Blog: Pensions and Human Capital

This post digs into worker retention data from Arkansas and notes that there are reasons to doubt how much pension plans affect worker retention rates.
Without looking at all forms of compensation or adjusting for cost of living, average teacher salary rankings don’t tell us all that much.
A new report finds that district spending on benefits has grown at a rate that far outpaces the district's overall spending on K-12. As a result, benefits take an increasingly large bite out of district education budgets.
To what extent do different rates of educational attainment among men and women contribute to the gender-based salary gap? Based on our analysis, the higher rate of educational attainment for women is insufficient to overcome other barriers to higher salaries.
One of the most common teacher salary questions is whether or not teachers get paid over the summer months. So, do they? It depends. Teacher payroll schedules vary district-to-district: some allow workers to spread their 10-month salary over 12 months, while others don’t give any paycheck during the summer months, requiring teachers to budget, or in some cases, get a second job.
In defined benefit plans, such as teacher pensions, wealth grows in uneven and sometimes confusing ways. Here's how to know when to retire to maximize your retirement wealth.
Even with district wide salary schedules, women earn less than their male colleagues. Although there is no single explanation, in this piece I look at the impact of differences across grade levels.
A new study provides evidence that teachers are not particularly sensitive to changes in retirement benefits. If anything, updating teachers’ retirement options could even free up resources to raise base salaries, which may ultimately affect the teacher workforce more than retirement benefits ever can.
A recent Chicago Tonight article highlighted the top pension earners in the Illinois Teachers Retirement System. Only 18 of the top 100 are women, and the majority are white, male administrators.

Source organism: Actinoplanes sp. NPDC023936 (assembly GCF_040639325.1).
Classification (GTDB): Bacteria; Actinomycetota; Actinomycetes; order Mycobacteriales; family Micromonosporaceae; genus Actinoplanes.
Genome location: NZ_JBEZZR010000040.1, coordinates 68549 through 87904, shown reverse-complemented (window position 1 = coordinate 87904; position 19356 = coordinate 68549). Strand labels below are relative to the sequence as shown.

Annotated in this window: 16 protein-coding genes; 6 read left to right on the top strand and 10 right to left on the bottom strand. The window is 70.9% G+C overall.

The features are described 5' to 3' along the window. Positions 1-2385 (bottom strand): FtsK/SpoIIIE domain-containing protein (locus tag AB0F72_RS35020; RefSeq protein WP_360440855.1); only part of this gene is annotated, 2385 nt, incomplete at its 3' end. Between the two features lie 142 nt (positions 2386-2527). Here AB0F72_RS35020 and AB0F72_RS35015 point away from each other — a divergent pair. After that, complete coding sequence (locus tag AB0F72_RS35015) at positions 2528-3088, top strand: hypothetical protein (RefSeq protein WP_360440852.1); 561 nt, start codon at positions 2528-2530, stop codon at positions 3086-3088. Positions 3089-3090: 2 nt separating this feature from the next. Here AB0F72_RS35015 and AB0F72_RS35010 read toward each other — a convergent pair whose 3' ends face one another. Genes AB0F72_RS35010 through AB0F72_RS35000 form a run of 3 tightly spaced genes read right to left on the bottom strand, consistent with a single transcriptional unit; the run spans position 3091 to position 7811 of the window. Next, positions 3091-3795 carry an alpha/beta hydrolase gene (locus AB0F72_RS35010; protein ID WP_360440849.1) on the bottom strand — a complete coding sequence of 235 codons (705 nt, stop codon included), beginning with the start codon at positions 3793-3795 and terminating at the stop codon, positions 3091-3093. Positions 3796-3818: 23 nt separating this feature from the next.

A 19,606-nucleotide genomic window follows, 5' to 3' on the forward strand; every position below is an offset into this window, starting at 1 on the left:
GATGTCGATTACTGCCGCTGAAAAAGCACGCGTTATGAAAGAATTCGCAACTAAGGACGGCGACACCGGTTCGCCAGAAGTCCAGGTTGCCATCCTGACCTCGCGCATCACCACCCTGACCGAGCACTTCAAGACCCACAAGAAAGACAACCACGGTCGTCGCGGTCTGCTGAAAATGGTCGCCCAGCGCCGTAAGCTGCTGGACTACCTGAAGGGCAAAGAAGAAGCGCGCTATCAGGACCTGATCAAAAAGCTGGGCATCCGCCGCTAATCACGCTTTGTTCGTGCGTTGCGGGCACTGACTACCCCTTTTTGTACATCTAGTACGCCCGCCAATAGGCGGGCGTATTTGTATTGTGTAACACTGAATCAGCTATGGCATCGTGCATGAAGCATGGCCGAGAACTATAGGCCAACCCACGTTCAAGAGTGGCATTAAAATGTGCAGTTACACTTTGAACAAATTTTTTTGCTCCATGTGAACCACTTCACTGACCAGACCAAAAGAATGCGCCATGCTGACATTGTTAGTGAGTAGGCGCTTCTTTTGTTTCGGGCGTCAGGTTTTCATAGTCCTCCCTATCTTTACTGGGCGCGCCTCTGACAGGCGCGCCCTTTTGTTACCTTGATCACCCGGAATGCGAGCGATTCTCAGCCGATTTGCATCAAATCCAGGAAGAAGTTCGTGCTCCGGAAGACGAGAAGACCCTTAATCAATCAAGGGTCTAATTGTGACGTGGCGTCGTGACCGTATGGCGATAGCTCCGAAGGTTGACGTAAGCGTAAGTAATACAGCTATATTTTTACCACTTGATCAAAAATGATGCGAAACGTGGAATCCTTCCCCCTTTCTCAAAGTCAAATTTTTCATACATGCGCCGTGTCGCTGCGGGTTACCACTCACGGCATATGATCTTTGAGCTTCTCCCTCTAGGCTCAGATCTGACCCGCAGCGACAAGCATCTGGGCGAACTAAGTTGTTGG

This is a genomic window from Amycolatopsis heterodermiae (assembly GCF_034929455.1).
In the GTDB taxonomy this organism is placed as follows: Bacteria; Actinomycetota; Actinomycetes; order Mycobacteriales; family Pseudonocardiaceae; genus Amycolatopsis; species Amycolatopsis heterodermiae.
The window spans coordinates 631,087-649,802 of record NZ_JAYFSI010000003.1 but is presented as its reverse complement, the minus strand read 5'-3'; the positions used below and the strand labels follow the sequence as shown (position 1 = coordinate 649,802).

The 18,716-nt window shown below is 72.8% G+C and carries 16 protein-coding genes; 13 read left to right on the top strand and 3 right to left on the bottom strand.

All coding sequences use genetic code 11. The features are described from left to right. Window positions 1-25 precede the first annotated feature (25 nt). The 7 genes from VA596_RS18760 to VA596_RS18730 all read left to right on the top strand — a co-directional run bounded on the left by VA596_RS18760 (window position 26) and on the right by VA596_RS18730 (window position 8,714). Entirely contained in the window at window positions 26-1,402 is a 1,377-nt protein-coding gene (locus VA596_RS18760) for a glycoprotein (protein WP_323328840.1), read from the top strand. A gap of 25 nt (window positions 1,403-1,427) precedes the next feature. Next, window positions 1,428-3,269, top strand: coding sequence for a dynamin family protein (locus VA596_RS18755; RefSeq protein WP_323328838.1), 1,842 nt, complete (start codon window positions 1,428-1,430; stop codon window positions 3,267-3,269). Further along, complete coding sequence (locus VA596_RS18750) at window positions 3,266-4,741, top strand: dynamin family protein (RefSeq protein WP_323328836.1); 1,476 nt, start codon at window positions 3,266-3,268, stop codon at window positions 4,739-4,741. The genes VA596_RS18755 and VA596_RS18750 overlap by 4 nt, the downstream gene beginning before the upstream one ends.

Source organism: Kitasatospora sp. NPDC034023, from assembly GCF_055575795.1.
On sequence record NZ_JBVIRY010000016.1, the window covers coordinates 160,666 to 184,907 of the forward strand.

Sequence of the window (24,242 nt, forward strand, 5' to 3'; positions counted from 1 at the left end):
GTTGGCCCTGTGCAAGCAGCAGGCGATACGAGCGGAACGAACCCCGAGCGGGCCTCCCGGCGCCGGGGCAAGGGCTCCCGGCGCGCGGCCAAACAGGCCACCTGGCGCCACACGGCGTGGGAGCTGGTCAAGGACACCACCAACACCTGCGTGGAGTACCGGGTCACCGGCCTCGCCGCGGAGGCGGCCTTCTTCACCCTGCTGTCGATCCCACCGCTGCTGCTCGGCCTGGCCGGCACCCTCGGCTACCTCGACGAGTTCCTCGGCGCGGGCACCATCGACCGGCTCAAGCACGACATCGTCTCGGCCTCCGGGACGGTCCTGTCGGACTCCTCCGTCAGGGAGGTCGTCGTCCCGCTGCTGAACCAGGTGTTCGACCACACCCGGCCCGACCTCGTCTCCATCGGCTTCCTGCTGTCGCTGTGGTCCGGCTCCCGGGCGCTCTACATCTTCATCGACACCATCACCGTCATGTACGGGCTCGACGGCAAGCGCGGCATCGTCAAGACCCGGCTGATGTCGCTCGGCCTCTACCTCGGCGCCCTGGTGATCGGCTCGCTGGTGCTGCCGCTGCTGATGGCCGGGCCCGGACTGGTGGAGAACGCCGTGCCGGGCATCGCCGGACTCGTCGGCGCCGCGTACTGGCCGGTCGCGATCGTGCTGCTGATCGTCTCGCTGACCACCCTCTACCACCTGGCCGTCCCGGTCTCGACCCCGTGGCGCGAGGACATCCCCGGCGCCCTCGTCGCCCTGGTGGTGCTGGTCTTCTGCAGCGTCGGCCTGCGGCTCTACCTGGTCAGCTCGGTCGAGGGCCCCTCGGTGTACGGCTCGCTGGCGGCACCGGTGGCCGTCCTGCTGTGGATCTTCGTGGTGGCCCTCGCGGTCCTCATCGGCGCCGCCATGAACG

As a part of its ongoing teacher diversity series, the Brown Center on Education Policy recently published a piece looking at different incentive structures districts use to attract people to the education profession. They found that some incentives are related with an increase in educator diversity. These findings are instructive and districts may want to consider them as a part of their teacher diversity efforts. That said, our research suggests that even once a person of color enters the education profession, she likely will still face significant barriers to advancement and higher salaries.

The Brown Center’s study relied on 2011-12 Schools and Staffing Survey (SASS), which provides information on the context of public and private schools across the country. Among the race-neutral financial incentive policies they studied, they found that offering relocation assistance, loan forgiveness, and bonuses for excellence in teaching are associated with increased staff diversity. As such, they recommend districts interested in increasing racial diversity explore these racially-neutral financial incentive structures.

These findings are important in their own right. Nevertheless, diversifying the education workforce does not stop after recruitment. More must be done to address the fact that educators of color must contend with additional barriers once they enter the profession.

In our recent report we explored race-and gender-based salary gaps in Illinois. We found that women earn salaries that are on average $5,500 less than what men earn. As shown in the graph below, we also found significant gender-based pay gaps within races and ethnicities. Hispanic women, for example, earn on average $4,500 less in salaries than Hispanic men.